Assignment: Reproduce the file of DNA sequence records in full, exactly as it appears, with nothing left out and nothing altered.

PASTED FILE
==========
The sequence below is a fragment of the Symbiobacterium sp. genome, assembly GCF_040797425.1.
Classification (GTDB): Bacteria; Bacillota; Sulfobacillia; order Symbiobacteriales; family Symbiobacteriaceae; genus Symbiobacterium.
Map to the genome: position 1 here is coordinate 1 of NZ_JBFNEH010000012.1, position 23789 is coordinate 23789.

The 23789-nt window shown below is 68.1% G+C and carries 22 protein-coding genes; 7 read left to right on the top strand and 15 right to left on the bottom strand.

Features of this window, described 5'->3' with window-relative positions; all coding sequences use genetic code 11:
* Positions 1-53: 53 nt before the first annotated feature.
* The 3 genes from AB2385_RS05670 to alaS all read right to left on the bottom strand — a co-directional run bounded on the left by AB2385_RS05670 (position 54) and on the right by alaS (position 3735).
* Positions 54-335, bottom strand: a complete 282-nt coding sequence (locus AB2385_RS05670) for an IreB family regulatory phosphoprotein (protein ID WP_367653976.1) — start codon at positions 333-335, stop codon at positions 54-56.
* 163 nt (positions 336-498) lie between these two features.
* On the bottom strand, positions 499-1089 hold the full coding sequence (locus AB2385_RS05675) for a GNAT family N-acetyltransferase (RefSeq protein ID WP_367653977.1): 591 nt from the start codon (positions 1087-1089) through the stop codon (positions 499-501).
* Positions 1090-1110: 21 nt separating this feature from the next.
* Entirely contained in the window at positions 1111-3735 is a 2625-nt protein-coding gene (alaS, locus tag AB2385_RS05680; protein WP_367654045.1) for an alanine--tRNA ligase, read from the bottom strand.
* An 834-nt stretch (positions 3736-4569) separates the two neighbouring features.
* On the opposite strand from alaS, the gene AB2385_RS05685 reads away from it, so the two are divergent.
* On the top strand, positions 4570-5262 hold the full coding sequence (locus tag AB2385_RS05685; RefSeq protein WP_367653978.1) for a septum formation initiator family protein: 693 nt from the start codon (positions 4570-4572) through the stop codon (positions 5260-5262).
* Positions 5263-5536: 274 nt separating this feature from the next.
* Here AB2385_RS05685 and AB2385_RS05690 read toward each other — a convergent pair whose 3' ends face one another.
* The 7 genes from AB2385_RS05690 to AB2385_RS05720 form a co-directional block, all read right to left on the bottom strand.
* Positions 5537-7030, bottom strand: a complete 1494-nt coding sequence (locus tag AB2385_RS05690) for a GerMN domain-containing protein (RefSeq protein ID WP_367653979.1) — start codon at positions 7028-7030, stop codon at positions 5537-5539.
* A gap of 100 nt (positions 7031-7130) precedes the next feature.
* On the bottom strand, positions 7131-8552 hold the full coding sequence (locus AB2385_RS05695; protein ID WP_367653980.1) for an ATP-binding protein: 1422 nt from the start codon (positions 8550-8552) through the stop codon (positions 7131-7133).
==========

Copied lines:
The sequence below is a fragment of the Symbiobacterium sp. genome, assembly GCF_040797425.1.
Classification (GTDB): Bacteria; Bacillota; Sulfobacillia; order Symbiobacteriales; family Symbiobacteriaceae; genus Symbiobacterium.
Map to the genome: position 1 here is coordinate 1 of NZ_JBFNEH010000012.1, position 23789 is coordinate 23789.

The 23789-nt window shown below is 68.1% G+C and carries 22 protein-coding genes; 7 read left to right on the top strand and 15 right to left on the bottom strand.

Features of this window, described 5'->3' with window-relative positions; all coding sequences use genetic code 11:
* Positions 1-53: 53 nt before the first annotated feature.
* The 3 genes from AB2385_RS05670 to alaS all read right to left on the bottom strand — a co-directional run bounded on the left by AB2385_RS05670 (position 54) and on the right by alaS (position 3735).
* Positions 54-335, bottom strand: a complete 282-nt coding sequence (locus AB2385_RS05670) for an IreB family regulatory phosphoprotein (protein ID WP_367653976.1) — start codon at positions 333-335, stop codon at positions 54-56.
* 163 nt (positions 336-498) lie between these two features.
* On the bottom strand, positions 499-1089 hold the full coding sequence (locus AB2385_RS05675) for a GNAT family N-acetyltransferase (RefSeq protein ID WP_367653977.1): 591 nt from the start codon (positions 1087-1089) through the stop codon (positions 499-501).
* Positions 1090-1110: 21 nt separating this feature from the next.
* Entirely contained in the window at positions 1111-3735 is a 2625-nt protein-coding gene (alaS, locus tag AB2385_RS05680; protein WP_367654045.1) for an alanine--tRNA ligase, read from the bottom strand.
* An 834-nt stretch (positions 3736-4569) separates the two neighbouring features.
* On the opposite strand from alaS, the gene AB2385_RS05685 reads away from it, so the two are divergent.
* On the top strand, positions 4570-5262 hold the full coding sequence (locus tag AB2385_RS05685; RefSeq protein WP_367653978.1) for a septum formation initiator family protein: 693 nt from the start codon (positions 4570-4572) through the stop codon (positions 5260-5262).
* Positions 5263-5536: 274 nt separating this feature from the next.
* Here AB2385_RS05685 and AB2385_RS05690 read toward each other — a convergent pair whose 3' ends face one another.
* The 7 genes from AB2385_RS05690 to AB2385_RS05720 form a co-directional block, all read right to left on the bottom strand.
* Positions 5537-7030, bottom strand: a complete 1494-nt coding sequence (locus tag AB2385_RS05690) for a GerMN domain-containing protein (RefSeq protein ID WP_367653979.1) — start codon at positions 7028-7030, stop codon at positions 5537-5539.
* A gap of 100 nt (positions 7031-7130) precedes the next feature.
* On the bottom strand, positions 7131-8552 hold the full coding sequence (locus AB2385_RS05695; protein ID WP_367653980.1) for an ATP-binding protein: 1422 nt from the start codon (positions 8550-8552) through the stop codon (positions 7131-7133).